1. Reformation and/or revolutionary change typically come from outside not inside a system or organization

Many examples could be cited here but I’ll reference two from religious history and one from business.

Paul – Not long after the establishment of the church in Jerusalem, Peter experienced the vision of the sheet being let down from heaven filled with all kinds of unclean things and was encouraged by God to partake of a meal which no observant Jew would ever consider.  Even though this was correctly seen by Peter and his fellow apostles as a metaphor for inclusion of the Gentiles in the community of Jesus followers, they did nothing about it.  It took a radical outsider named Paul to take up the challenge to preach the gospel to the “unclean” Gentiles and also challenge the Jerusalem church leadership on the issue of salvation by faith alone.  This may have been one of the first serious challenges to what was the embryonic beginning of the IRS in Jerusalem.  (Some believe that the “Judaizers” referred to by Paul in his letters were emissaries from the IRS in Jerusalem.) The outcome of his outsider challenge by should be obvious to all.

Martin Luther – Beginning initially as a Catholic priest, as Martin Luther increasingly pursued the concepts of salvation by faith and the priesthood of all believers, he eventually was excommunicated from the Catholic Church as a heretic.  From this position outside the IRS of his day, he developed his 97 theses, contributed to the concept of having the bible translated to the language of the common people and lit the fire that became the Protestant Reformation.  While there is much more to the story than this quick summary, there can be no doubt that this revolution of the Christian faith came from outside rather than inside the organized church of his day.

Personal Computer – Perhaps an odd example from business but another case of revolution coming from outside the mainstream.  In the mid-20th century, right up to the 1970’s, the dominant computing platform was the mainframe computer most often supplied by the market leader, IBM.  It took an upstart company named Apple (to be fair Commodore and Tandy were also in the mix) to create the first “personal computer” to challenge the dominance of the mainframe.  While IBM had experimented with the concept, this radical innovation came from outside the computing “institution” and was so successful that IBM soon got on board and developed the first IBM PC in the early 1980’s. Together with Microsoft, the computer was changed forever.  In the 1970’s, computers were housed in large rooms or computing centers.  Now we keep them in our pockets.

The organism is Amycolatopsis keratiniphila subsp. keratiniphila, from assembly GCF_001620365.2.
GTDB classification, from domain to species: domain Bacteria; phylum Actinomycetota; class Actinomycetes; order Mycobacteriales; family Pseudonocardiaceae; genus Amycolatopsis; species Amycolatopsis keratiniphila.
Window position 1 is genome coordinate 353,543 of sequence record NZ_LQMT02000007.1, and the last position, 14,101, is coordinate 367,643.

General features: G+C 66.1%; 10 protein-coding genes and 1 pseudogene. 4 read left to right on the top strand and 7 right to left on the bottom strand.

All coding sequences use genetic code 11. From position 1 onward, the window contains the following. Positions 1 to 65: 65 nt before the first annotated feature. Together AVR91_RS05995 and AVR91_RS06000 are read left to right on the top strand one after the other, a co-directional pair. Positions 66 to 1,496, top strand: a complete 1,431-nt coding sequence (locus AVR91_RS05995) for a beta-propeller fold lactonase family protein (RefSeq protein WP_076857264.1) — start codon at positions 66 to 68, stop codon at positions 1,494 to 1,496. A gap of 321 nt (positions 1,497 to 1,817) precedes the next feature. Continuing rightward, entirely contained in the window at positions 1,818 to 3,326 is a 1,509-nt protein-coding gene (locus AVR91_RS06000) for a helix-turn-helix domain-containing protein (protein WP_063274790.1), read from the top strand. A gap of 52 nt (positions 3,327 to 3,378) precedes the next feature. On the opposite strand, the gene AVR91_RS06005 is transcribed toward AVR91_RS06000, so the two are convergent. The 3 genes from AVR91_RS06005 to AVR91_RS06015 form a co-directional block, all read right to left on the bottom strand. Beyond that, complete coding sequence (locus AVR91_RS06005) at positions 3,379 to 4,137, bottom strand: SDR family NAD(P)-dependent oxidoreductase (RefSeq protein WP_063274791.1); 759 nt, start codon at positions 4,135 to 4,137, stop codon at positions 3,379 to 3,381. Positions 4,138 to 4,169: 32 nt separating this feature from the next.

1. The convergence of technology, the internet and renewed interest in spiritual things is already democratizing faith.

Put another way, hierarchical, institutional religion is already under a sentence of death.  Pick your favorite metaphor.  The 40 year death march in the desert has begun.  The horse has already left the barn.  The genie is out of the bottle.

We have written about this in previous posts such as “21st Century Reformation”  and “Do you know what time it is? (Part 2)” .  Our friend Stephen Crosby has recently blogged about the growing phenomenon of the “Nones and Dones” who are leaving institutional Christianity in huge numbers.  Take the time to read these posts and familiarize yourself with the times we are living in.  This is unlike anything we have seen in the past and it will not be stopped.

Perhaps the saddest aspect of this modern phenomenon is that what most of the world knows as “Christianity” is not only not leading the charge but in fact is resisting it through the IRS.  This should not be the case.  If you have any doubt about this, check out this recent Washington Post story about Oprah Winfrey’s “Belief” project .  It should be obvious that what is happening is much larger than anything the IRS can control.  The “local church” cannot tweak, adjust or even reform their programs to adapt.

The “Nones and Dones” are already part of this revolution.  As it accelerates, mature Jesus followers will be priceless resources to give shape to whatever is emerging.  However, they cannot do this while reeking of institution.  That is why we have come out of the IRS.  The Body of Christ is emerging in a new way and is in the midst of crossing the Jordan.  We do not intend to die in the desert as the Promised Land awaits.

John and Katherine Matthews


Reposted by permission.